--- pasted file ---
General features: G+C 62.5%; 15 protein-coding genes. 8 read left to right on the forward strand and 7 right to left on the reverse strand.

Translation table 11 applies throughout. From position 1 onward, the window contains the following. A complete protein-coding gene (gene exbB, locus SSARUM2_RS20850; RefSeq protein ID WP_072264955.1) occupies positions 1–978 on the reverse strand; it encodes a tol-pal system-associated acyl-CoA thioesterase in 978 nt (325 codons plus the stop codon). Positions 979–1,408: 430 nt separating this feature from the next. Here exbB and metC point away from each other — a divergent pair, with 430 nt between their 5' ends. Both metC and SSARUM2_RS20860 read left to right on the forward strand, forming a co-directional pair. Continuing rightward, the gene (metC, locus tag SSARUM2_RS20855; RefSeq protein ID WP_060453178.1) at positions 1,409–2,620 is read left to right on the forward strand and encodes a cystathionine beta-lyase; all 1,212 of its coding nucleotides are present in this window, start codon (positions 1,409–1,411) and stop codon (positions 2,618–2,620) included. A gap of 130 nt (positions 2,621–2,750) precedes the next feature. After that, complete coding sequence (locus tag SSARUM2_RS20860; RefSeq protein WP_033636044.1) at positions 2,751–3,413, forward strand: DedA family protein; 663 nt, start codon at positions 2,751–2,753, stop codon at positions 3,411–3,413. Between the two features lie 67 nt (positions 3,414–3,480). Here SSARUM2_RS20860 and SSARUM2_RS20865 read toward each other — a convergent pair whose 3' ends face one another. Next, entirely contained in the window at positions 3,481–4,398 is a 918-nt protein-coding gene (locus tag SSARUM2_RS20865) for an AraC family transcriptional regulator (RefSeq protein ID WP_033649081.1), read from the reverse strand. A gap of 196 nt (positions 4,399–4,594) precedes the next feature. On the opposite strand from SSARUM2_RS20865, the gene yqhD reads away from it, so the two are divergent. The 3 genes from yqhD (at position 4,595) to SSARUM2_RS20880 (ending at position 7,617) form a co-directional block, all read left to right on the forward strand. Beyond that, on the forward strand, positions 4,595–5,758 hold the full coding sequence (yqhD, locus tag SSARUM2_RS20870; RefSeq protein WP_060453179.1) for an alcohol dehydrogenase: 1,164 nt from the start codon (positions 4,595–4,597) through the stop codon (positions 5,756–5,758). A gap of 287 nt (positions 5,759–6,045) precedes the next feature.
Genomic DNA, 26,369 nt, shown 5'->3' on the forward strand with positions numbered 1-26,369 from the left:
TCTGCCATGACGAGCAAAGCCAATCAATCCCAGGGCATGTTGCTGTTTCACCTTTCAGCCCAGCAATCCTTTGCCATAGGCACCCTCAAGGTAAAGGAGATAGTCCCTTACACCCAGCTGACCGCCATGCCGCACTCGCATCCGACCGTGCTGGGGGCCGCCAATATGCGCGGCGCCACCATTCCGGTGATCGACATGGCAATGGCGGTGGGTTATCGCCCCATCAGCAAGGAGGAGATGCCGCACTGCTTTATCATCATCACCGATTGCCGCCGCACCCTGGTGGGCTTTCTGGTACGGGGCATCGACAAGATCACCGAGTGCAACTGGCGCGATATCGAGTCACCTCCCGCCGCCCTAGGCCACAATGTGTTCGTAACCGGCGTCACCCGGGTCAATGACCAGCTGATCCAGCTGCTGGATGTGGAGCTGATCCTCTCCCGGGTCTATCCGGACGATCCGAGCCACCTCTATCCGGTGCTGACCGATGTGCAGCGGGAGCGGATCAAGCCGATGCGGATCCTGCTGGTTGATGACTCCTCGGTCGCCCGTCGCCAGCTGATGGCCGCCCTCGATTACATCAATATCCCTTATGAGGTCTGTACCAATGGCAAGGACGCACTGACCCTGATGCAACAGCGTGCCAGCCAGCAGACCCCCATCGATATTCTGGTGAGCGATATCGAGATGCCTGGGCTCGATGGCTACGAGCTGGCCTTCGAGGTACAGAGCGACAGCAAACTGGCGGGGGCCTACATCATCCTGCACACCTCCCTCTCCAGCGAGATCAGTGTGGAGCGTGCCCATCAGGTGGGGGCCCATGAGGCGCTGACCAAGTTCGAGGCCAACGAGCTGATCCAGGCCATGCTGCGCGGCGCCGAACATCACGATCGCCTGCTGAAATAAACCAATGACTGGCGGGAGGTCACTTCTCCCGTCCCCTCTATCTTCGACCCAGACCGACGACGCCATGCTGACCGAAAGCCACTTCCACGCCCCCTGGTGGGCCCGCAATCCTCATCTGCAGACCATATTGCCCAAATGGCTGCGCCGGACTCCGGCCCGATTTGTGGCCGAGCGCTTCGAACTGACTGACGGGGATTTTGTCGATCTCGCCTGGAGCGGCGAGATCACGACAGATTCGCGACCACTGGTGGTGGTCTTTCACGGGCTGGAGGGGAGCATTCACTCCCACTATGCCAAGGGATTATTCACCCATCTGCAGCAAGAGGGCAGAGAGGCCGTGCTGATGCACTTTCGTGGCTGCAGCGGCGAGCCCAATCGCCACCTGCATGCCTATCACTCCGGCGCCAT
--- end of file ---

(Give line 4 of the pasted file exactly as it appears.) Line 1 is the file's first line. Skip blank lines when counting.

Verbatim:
TCTGCCATGACGAGCAAAGCCAATCAATCCCAGGGCATGTTGCTGTTTCACCTTTCAGCCCAGCAATCCTTTGCCATAGGCACCCTCAAGGTAAAGGAGATAGTCCCTTACACCCAGCTGACCGCCATGCCGCACTCGCATCCGACCGTGCTGGGGGCCGCCAATATGCGCGGCGCCACCATTCCGGTGATCGACATGGCAATGGCGGTGGGTTATCGCCCCATCAGCAAGGAGGAGATGCCGCACTGCTTTATCATCATCACCGATTGCCGCCGCACCCTGGTGGGCTTTCTGGTACGGGGCATCGACAAGATCACCGAGTGCAACTGGCGCGATATCGAGTCACCTCCCGCCGCCCTAGGCCACAATGTGTTCGTAACCGGCGTCACCCGGGTCAATGACCAGCTGATCCAGCTGCTGGATGTGGAGCTGATCCTCTCCCGGGTCTATCCGGACGATCCGAGCCACCTCTATCCGGTGCTGACCGATGTGCAGCGGGAGCGGATCAAGCCGATGCGGATCCTGCTGGTTGATGACTCCTCGGTCGCCCGTCGCCAGCTGATGGCCGCCCTCGATTACATCAATATCCCTTATGAGGTCTGTACCAATGGCAAGGACGCACTGACCCTGATGCAACAGCGTGCCAGCCAGCAGACCCCCATCGATATTCTGGTGAGCGATATCGAGATGCCTGGGCTCGATGGCTACGAGCTGGCCTTCGAGGTACAGAGCGACAGCAAACTGGCGGGGGCCTACATCATCCTGCACACCTCCCTCTCCAGCGAGATCAGTGTGGAGCGTGCCCATCAGGTGGGGGCCCATGAGGCGCTGACCAAGTTCGAGGCCAACGAGCTGATCCAGGCCATGCTGCGCGGCGCCGAACATCACGATCGCCTGCTGAAATAAACCAATGACTGGCGGGAGGTCACTTCTCCCGTCCCCTCTATCTTCGACCCAGACCGACGACGCCATGCTGACCGAAAGCCACTTCCACGCCCCCTGGTGGGCCCGCAATCCTCATCTGCAGACCATATTGCCCAAATGGCTGCGCCGGACTCCGGCCCGATTTGTGGCCGAGCGCTTCGAACTGACTGACGGGGATTTTGTCGATCTCGCCTGGAGCGGCGAGATCACGACAGATTCGCGACCACTGGTGGTGGTCTTTCACGGGCTGGAGGGGAGCATTCACTCCCACTATGCCAAGGGATTATTCACCCATCTGCAGCAAGAGGGCAGAGAGGCCGTGCTGATGCACTTTCGTGGCTGCAGCGGCGAGCCCAATCGCCACCTGCATGCCTATCACTCCGGCGCCAT